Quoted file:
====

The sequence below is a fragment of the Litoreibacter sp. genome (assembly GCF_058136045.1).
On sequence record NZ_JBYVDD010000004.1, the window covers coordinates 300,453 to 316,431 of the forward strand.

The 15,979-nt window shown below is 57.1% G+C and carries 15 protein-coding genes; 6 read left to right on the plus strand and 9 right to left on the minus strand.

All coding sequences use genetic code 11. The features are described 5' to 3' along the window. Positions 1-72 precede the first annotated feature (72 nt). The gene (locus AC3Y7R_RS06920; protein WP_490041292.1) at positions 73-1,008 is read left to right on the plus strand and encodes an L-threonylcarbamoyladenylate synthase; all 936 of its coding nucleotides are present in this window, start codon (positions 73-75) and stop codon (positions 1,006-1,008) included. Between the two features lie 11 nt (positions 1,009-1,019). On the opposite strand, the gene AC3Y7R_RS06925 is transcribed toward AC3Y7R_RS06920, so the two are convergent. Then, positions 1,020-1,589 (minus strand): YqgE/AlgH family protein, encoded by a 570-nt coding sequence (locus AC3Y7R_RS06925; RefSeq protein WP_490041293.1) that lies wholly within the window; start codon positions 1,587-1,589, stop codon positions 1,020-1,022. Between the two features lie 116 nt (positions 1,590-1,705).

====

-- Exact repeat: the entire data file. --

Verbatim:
The sequence below is a fragment of the Litoreibacter sp. genome (assembly GCF_058136045.1).
On sequence record NZ_JBYVDD010000004.1, the window covers coordinates 300,453 to 316,431 of the forward strand.

The 15,979-nt window shown below is 57.1% G+C and carries 15 protein-coding genes; 6 read left to right on the plus strand and 9 right to left on the minus strand.

All coding sequences use genetic code 11. The features are described 5' to 3' along the window. Positions 1-72 precede the first annotated feature (72 nt). The gene (locus AC3Y7R_RS06920; protein WP_490041292.1) at positions 73-1,008 is read left to right on the plus strand and encodes an L-threonylcarbamoyladenylate synthase; all 936 of its coding nucleotides are present in this window, start codon (positions 73-75) and stop codon (positions 1,006-1,008) included. Between the two features lie 11 nt (positions 1,009-1,019). On the opposite strand, the gene AC3Y7R_RS06925 is transcribed toward AC3Y7R_RS06920, so the two are convergent. Then, positions 1,020-1,589 (minus strand): YqgE/AlgH family protein, encoded by a 570-nt coding sequence (locus AC3Y7R_RS06925; RefSeq protein WP_490041293.1) that lies wholly within the window; start codon positions 1,587-1,589, stop codon positions 1,020-1,022. Between the two features lie 116 nt (positions 1,590-1,705).